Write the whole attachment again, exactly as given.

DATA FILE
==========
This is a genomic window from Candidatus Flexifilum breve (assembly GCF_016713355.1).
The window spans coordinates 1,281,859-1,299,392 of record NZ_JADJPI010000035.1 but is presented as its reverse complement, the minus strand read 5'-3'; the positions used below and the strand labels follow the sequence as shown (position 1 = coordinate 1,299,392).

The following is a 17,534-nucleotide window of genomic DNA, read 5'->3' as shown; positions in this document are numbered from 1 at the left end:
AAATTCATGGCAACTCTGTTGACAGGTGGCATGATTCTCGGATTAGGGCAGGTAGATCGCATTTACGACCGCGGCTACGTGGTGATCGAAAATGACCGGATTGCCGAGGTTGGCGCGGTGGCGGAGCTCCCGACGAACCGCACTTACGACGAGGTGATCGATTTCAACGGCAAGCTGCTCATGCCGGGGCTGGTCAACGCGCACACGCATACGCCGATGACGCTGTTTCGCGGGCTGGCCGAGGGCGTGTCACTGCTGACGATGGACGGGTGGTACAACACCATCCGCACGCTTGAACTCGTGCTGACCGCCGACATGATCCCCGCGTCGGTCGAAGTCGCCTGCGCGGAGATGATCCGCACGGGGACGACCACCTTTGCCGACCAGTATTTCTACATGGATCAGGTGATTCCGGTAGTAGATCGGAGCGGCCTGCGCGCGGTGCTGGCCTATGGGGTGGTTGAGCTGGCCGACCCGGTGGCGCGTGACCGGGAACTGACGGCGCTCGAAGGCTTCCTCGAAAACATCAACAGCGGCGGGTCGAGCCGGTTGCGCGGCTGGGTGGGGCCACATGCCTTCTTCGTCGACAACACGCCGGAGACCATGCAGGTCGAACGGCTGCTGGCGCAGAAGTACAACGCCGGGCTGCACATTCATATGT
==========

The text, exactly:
This is a genomic window from Candidatus Flexifilum breve (assembly GCF_016713355.1).
The window spans coordinates 1,281,859-1,299,392 of record NZ_JADJPI010000035.1 but is presented as its reverse complement, the minus strand read 5'-3'; the positions used below and the strand labels follow the sequence as shown (position 1 = coordinate 1,299,392).

The following is a 17,534-nucleotide window of genomic DNA, read 5'->3' as shown; positions in this document are numbered from 1 at the left end:
AAATTCATGGCAACTCTGTTGACAGGTGGCATGATTCTCGGATTAGGGCAGGTAGATCGCATTTACGACCGCGGCTACGTGGTGATCGAAAATGACCGGATTGCCGAGGTTGGCGCGGTGGCGGAGCTCCCGACGAACCGCACTTACGACGAGGTGATCGATTTCAACGGCAAGCTGCTCATGCCGGGGCTGGTCAACGCGCACACGCATACGCCGATGACGCTGTTTCGCGGGCTGGCCGAGGGCGTGTCACTGCTGACGATGGACGGGTGGTACAACACCATCCGCACGCTTGAACTCGTGCTGACCGCCGACATGATCCCCGCGTCGGTCGAAGTCGCCTGCGCGGAGATGATCCGCACGGGGACGACCACCTTTGCCGACCAGTATTTCTACATGGATCAGGTGATTCCGGTAGTAGATCGGAGCGGCCTGCGCGCGGTGCTGGCCTATGGGGTGGTTGAGCTGGCCGACCCGGTGGCGCGTGACCGGGAACTGACGGCGCTCGAAGGCTTCCTCGAAAACATCAACAGCGGCGGGTCGAGCCGGTTGCGCGGCTGGGTGGGGCCACATGCCTTCTTCGTCGACAACACGCCGGAGACCATGCAGGTCGAACGGCTGCTGGCGCAGAAGTACAACGCCGGGCTGCACATTCATATGT